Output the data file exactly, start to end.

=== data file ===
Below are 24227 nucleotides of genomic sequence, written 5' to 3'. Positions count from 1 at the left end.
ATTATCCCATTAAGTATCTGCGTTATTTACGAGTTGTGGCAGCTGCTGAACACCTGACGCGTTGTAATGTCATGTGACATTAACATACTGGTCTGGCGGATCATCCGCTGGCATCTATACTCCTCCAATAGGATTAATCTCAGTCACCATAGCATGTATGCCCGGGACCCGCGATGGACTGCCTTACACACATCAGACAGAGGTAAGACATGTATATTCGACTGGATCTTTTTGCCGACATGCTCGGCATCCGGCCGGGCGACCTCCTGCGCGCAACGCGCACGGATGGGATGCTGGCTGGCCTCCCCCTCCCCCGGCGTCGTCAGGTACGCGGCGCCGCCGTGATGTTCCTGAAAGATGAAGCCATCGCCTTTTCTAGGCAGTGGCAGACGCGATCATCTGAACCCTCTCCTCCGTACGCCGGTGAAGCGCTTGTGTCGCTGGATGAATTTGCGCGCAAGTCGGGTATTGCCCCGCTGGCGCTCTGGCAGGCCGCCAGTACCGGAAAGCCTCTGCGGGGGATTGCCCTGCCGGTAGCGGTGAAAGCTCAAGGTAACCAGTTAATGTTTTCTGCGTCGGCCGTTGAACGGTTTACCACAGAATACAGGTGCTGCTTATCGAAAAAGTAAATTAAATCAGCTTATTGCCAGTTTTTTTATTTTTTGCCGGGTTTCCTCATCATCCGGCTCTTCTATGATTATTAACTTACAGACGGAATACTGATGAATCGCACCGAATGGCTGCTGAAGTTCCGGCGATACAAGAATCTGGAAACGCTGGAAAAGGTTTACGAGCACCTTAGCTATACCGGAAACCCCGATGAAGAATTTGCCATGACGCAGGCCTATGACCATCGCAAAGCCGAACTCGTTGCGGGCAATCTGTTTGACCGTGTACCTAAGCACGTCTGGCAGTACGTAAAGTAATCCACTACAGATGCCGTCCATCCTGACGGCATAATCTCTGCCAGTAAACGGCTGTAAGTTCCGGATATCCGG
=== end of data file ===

Below are 24227 nucleotides of genomic sequence, written 5' to 3'. Positions count from 1 at the left end.
ATTATCCCATTAAGTATCTGCGTTATTTACGAGTTGTGGCAGCTGCTGAACACCTGACGCGTTGTAATGTCATGTGACATTAACATACTGGTCTGGCGGATCATCCGCTGGCATCTATACTCCTCCAATAGGATTAATCTCAGTCACCATAGCATGTATGCCCGGGACCCGCGATGGACTGCCTTACACACATCAGACAGAGGTAAGACATGTATATTCGACTGGATCTTTTTGCCGACATGCTCGGCATCCGGCCGGGCGACCTCCTGCGCGCAACGCGCACGGATGGGATGCTGGCTGGCCTCCCCCTCCCCCGGCGTCGTCAGGTACGCGGCGCCGCCGTGATGTTCCTGAAAGATGAAGCCATCGCCTTTTCTAGGCAGTGGCAGACGCGATCATCTGAACCCTCTCCTCCGTACGCCGGTGAAGCGCTTGTGTCGCTGGATGAATTTGCGCGCAAGTCGGGTATTGCCCCGCTGGCGCTCTGGCAGGCCGCCAGTACCGGAAAGCCTCTGCGGGGGATTGCCCTGCCGGTAGCGGTGAAAGCTCAAGGTAACCAGTTAATGTTTTCTGCGTCGGCCGTTGAACGGTTTACCACAGAATACAGGTGCTGCTTATCGAAAAAGTAAATTAAATCAGCTTATTGCCAGTTTTTTTATTTTTTGCCGGGTTTCCTCATCATCCGGCTCTTCTATGATTATTAACTTACAGACGGAATACTGATGAATCGCACCGAATGGCTGCTGAAGTTCCGGCGATACAAGAATCTGGAAACGCTGGAAAAGGTTTACGAGCACCTTAGCTATACCGGAAACCCCGATGAAGAATTTGCCATGACGCAGGCCTATGACCATCGCAAAGCCGAACTCGTTGCGGGCAATCTGTTTGACCGTGTACCTAAGCACGTCTGGCAGTACGTAAAGTAATCCACTACAGATGCCGTCCATCCTGACGGCATAATCTCTGCCAGTAAACGGCTGTAAGTTCCGGATATCCGG